Rahul Rekhi wins a 2013 Marshall scholarship
Published: Thursday, November 29, 2012
Updated: Thursday, November 29, 2012 21:11
Sid Richardson College senior Rahul Rekhi is one of 34 students selected nationwide to receive a 2013 Marshall scholarship. The Marshall scholarships fund up to 40 American students annually to study at the graduate level at any institution in the United Kingdom in the field of study of their choice, according to the Marshall scholarships website.
Rekhi, a bioengineering and economics double major, said he will spend his first year at the University of Oxford pursuing a master’s of science in biomedical engineering. He will spend his second year pursuing a master’s of science in International Health Policy at the London School of Economics.
“While at Oxford, I’m really looking forward to getting involved with the cutting-edge translational research taking place at the Institute of Biomedical Engineering to develop novel therapies for cancer and stroke,” Rekhi said. “[At the LSE,] I’d like to engage with world leaders on healthcare policy and learn from some innovative programs that the UK has pioneered, such as their national system of health technology assessment.”
The scholarships cover university fees, living expenses, annual book grant, thesis grant, research and daily travel grants and fares to and from the United States, according to the Marshall Scholarships website.
Rekhi is the 24th Rice student to win a Marshall scholarship and the fifth student to win since 2010, according to Caroline Quenemoen, director of the Office of Fellowships and Undergraduate Research.
“The Marshall is among the most prestigious postgraduate awards,” Quenemoen said. “The scholarship will enable Rahul to build upon his impressive record of scholarship, on topics ranging from the computer simulation of blood-vessel growth to qualitative assessment of scientific research, and his significant leadership in improving access to healthcare and scientific information.”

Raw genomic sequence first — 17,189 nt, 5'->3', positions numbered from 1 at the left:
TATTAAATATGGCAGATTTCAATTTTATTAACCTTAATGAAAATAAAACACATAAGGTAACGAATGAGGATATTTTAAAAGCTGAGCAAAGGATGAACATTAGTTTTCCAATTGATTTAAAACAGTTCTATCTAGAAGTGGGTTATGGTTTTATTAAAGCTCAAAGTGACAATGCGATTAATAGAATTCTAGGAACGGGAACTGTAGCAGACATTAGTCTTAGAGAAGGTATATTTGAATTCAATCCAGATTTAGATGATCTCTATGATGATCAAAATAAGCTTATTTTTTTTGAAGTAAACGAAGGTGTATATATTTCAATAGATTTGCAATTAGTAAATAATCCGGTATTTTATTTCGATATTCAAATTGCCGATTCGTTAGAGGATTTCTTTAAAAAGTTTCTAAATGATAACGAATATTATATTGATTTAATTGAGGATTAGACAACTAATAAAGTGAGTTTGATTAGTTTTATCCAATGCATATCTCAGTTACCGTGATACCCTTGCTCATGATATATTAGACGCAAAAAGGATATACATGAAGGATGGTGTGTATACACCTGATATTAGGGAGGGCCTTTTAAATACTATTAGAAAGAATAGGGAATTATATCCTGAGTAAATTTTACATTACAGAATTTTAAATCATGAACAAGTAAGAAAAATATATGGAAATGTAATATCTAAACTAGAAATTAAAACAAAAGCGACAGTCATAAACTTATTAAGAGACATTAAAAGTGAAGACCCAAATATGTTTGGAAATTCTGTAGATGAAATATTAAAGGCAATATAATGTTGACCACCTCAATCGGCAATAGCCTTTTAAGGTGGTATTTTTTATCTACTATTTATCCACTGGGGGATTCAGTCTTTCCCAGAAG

Rekhi said he is excited and humbled to receive the scholarship.
“For me, the Marshall is at once a validation of my vision, a once-in-a-lifetime opportunity and a reminder that my aspirations must always be higher than the self,” Rekhi said. “I view this investment in me as a mandate to make real, global impacts.”
After his stay in the U.K., Rekhi plans to pursue graduate education in the U.S. and engage in a career that spans the fields of health, technology and policy, he said.
“My vision is to not only be involved with developing biomedical innovations that help tackle many of the major diseases afflicting the globe, but to also craft public policy at the national and international levels,” Rekhi said.
A 2011 Barry M. Goldwater Scholar and a 2012 Harry S. Truman Scholar, Rekhi has completed policy internships at both the National Science Foundation and World Health Organization. He did a global health technology development internship with Beyond Traditional Borders in Malawi and interned twice in cancer imaging and immunotherapy at the MD Anderson Cancer Center.
Since his freshman year, Rekhi has done research in the lab of assistant professor of bioengineering Amina Qutub on computational modeling of angiogenesis.
Qutub said she is thrilled that Rekhi is being recognized as a Marshall Scholar.
“Any initial reservations of taking on a new undergraduate were quickly replaced with the joy of seeing [Rekhi] develop his talents as an innovative systems biologist and science policy-maker,” Qutub said. “[Rekhi] maintains a sense of intellectual curiosity, humor and modesty that makes him an ideal ambassador for the Marshall Scholar program.”
Brown College junior Nathan Truong said the scholarship will offer Rekhi a unique experience.
“He’s a very intelligent person who has a wide array of interests spanning from science and public policy that will lead him to pursue a impactful career,” Truong said. “It’s an amazing accomplishment and the scholarship speaks to what he’s done at Rice and his bright future.”